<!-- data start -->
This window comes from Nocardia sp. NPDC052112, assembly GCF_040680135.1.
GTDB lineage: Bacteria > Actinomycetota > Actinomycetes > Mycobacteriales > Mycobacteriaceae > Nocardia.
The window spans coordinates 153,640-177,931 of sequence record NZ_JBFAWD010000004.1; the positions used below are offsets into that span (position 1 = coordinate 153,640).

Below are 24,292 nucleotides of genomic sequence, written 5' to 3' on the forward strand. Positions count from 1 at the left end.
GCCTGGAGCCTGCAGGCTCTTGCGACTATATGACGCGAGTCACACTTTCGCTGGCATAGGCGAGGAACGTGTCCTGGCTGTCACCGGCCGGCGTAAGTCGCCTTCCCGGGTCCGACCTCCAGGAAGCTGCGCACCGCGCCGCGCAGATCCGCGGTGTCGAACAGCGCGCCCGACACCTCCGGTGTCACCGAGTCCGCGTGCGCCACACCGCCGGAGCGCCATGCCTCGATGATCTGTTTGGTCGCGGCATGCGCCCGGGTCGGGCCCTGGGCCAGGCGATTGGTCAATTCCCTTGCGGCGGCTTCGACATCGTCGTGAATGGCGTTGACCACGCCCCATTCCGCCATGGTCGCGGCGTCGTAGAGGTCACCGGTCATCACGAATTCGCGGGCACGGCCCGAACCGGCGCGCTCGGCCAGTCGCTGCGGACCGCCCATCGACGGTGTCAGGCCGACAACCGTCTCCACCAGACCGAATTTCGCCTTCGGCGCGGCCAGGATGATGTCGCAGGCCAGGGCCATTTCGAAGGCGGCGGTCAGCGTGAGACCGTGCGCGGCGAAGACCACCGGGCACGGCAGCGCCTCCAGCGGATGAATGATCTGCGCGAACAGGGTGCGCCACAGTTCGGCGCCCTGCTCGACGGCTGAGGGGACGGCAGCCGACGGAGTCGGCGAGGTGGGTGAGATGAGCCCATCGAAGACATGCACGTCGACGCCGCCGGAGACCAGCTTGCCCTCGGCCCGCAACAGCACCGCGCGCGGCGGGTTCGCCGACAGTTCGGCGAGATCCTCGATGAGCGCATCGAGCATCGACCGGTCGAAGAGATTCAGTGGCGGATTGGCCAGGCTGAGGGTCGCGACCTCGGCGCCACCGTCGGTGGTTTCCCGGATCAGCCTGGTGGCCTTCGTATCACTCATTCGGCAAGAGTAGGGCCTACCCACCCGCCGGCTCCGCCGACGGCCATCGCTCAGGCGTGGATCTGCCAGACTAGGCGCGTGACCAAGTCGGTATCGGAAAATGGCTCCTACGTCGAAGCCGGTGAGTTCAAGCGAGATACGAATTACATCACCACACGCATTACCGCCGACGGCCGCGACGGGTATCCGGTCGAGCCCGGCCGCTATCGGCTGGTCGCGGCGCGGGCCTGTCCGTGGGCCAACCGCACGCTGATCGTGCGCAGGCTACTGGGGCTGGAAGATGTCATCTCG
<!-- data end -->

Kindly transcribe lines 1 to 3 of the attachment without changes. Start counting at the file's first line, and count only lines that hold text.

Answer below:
This window comes from Nocardia sp. NPDC052112, assembly GCF_040680135.1.
GTDB lineage: Bacteria > Actinomycetota > Actinomycetes > Mycobacteriales > Mycobacteriaceae > Nocardia.
The window spans coordinates 153,640-177,931 of sequence record NZ_JBFAWD010000004.1; the positions used below are offsets into that span (position 1 = coordinate 153,640).